William Elliott was the first civilian Commissioner of the RCMP. An immutable failure while heading Canada’s once esteemed police agency, Elliott departed recently. Like disgraced predecessor Giuliano Zaccardelli, this man with little police experience is headed for an Interpol sinecure. The RCMP is further punished by having to pay his salary for at least three years while he develops U.N. partnerships in New York to identify international criminals. (Using mirrors, perhaps?)
After senior colleagues denounced Elliott’s leadership, The Globe and Mail’s Daniel Leblanc wrote this in November 2010:
According to the complainants, Mr. Elliott threw temper tantrums, failed to listen to his officers, acted disrespectfully and suppressed dissent. There were also concerns that he didn’t understand police operations, and that he failed to build, or even maintain, links with other police forces inside and outside of Canada.
Mr. Elliott, however, faced the mutineers head-on and got the support of the Harper government…
After the RCMP paid $44,000 for Elliott to take three days of “executive coaching” in Scottsdale, Arizona, he completed a purge of the force’s senior executive, with Deputy Commissioner Raf Souccar and others pushed out the door. A contributor to rcmpwatch.com — an online community of insiders and pro-police traditionalists — faulted Elliott’s ways :
His disdain for the “little guy” in his cross country trips shows, and therefore other than sycophantic types fawning support, his style does not engender trust, optimism and desire to follow through with meaningful change.
Not surprisingly, Elliott was paving his own road out a few months later. Despite support from loyal associates in the Harper Government, the RCMP’s mounting list of public failures and scandals testified the police service was spiralling into greater turmoil under its civilian Commissioner. The three year management experiment had to end.
Unfortunately, the Conservative Government provided lucrative rewards to Elliott despite his incompetence. Canada has reached an incongruous place where low-profile workers who perform inadequately earn discharge with little or no severance but high officials gain generous rewards, even after ruinous performances during brief periods of appointment. To ordinary citizens, the disparity is reprehensible, an unacceptable element of aristocratic entitlement authored by officials who hope for similar treatment for themselves in comparable circumstances.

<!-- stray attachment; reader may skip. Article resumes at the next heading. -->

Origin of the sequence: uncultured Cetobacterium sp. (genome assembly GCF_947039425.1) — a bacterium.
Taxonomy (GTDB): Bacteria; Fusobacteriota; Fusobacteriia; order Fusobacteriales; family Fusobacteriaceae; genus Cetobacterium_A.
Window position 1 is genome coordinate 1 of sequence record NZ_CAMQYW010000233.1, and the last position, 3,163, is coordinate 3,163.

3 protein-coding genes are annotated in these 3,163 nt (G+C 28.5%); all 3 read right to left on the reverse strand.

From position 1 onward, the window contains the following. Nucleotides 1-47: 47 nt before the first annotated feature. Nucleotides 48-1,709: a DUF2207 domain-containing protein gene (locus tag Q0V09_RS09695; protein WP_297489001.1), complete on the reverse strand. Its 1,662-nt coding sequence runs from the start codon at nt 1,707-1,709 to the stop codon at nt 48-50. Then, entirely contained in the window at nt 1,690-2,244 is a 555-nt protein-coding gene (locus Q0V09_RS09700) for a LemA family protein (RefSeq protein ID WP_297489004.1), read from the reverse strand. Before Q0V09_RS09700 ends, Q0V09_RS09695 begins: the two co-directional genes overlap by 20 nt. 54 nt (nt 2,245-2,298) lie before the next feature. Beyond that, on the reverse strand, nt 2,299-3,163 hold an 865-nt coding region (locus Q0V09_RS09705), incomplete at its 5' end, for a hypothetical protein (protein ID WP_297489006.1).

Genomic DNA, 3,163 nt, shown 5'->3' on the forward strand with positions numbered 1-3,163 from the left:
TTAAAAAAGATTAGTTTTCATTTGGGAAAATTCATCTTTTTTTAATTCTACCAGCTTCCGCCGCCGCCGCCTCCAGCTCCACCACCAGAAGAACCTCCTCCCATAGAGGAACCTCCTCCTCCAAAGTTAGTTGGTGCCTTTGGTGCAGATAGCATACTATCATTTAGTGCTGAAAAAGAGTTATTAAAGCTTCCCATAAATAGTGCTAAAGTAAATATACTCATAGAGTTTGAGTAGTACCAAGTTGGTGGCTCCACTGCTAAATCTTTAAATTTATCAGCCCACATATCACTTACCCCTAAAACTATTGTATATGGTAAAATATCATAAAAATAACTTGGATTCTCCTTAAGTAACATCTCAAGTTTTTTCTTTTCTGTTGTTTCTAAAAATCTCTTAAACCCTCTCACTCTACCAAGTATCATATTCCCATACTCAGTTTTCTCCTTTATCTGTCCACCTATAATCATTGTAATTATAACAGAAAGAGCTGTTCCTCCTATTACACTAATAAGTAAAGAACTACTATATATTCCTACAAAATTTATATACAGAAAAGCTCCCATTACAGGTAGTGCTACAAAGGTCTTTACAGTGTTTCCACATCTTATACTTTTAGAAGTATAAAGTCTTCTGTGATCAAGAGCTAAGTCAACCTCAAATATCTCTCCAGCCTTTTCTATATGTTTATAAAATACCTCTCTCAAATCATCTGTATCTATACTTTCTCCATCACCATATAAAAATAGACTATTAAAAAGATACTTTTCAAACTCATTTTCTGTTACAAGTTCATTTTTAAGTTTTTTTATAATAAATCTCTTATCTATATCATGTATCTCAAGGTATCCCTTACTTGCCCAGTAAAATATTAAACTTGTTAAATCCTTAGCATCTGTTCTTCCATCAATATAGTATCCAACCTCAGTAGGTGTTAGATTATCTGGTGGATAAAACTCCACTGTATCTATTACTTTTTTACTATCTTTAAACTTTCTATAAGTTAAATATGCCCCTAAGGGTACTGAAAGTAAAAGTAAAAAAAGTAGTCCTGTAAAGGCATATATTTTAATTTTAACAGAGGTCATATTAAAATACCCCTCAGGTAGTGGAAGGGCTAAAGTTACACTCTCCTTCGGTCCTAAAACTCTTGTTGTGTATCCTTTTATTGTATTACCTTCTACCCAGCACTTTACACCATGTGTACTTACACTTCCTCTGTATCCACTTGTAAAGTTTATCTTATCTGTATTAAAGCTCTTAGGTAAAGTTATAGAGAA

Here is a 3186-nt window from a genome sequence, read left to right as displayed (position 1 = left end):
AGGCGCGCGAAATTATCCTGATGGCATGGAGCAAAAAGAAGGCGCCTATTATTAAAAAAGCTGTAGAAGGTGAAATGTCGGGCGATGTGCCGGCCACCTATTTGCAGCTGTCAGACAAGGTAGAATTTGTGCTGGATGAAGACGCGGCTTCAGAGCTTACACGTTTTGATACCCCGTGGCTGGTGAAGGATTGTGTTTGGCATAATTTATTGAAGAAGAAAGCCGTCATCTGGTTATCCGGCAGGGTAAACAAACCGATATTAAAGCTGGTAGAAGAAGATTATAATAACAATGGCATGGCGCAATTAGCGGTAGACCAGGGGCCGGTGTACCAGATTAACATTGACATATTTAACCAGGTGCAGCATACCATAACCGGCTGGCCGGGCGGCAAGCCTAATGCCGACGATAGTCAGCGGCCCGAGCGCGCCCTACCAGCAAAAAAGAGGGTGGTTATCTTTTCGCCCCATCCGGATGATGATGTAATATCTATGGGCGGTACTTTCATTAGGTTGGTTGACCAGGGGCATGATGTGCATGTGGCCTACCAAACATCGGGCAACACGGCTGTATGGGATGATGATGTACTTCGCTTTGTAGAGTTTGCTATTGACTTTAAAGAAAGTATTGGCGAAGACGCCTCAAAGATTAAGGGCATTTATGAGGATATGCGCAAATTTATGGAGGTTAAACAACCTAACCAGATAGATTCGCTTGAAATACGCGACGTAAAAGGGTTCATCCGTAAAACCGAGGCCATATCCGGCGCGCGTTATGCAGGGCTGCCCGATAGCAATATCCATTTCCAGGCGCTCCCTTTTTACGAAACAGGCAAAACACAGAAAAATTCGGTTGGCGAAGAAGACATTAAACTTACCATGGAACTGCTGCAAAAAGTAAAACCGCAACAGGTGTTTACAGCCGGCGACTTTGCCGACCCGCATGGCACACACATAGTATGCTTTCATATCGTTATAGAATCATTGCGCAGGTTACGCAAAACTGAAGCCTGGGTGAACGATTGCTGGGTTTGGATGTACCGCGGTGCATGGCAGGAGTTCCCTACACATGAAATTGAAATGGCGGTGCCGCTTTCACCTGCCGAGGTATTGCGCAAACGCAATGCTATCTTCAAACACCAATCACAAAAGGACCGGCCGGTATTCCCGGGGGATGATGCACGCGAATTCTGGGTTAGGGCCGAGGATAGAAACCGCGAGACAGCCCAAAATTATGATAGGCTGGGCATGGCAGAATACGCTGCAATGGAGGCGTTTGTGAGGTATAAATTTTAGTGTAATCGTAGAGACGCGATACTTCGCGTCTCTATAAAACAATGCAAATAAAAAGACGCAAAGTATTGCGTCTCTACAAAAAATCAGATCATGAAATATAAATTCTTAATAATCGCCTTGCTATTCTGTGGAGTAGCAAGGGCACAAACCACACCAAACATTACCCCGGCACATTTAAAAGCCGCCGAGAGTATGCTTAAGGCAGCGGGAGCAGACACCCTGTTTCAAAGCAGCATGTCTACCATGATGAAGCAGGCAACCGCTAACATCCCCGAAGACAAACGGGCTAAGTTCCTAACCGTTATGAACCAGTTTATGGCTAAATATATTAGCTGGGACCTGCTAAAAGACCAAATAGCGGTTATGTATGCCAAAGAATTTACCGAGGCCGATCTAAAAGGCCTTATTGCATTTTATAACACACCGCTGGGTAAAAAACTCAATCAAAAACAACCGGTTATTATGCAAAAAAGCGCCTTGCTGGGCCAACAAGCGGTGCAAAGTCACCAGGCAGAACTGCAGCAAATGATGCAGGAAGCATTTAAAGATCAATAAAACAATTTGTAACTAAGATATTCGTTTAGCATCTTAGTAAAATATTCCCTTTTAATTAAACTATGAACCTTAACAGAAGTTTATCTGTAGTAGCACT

Elliott put the best public face on his removal but it came days before Parliament’s public safety committee was to hear testimony from former senior RCMP officers about management disorder. That Elliott’s tenure was a costly failure is made clear by comments to the Globe and Mail by his replacement, new Commissioner Bob Paulson:
“Admitting to a culture of bullying and a legacy of botched investigations, the Mounties’ new commander says his police force faces obsolescence if it doesn’t get its act together – and quickly.
“RCMP Commissioner Bob Paulson says his mandate is to “clear-cut” problems that have taken root so deeply in the police culture that some Mounties are now embarrassed to tell neighbours where they work. Speaking to The Globe and Mail editorial board after a month on the job, he gave an assessment of internal dysfunction so candid that similar remarks would be almost unthinkable coming from the head of any other corporate or government entity…”
Commissioner Paulson’s frankness is both unusual and refreshing. Certainly Canadians are not surprised by anything Paulson said but they might be surprised at his directness and honesty. He is making clear to his members, and the public, that real change is necessary, that platitudes are inadequate. It is a good start down what will be a difficult road.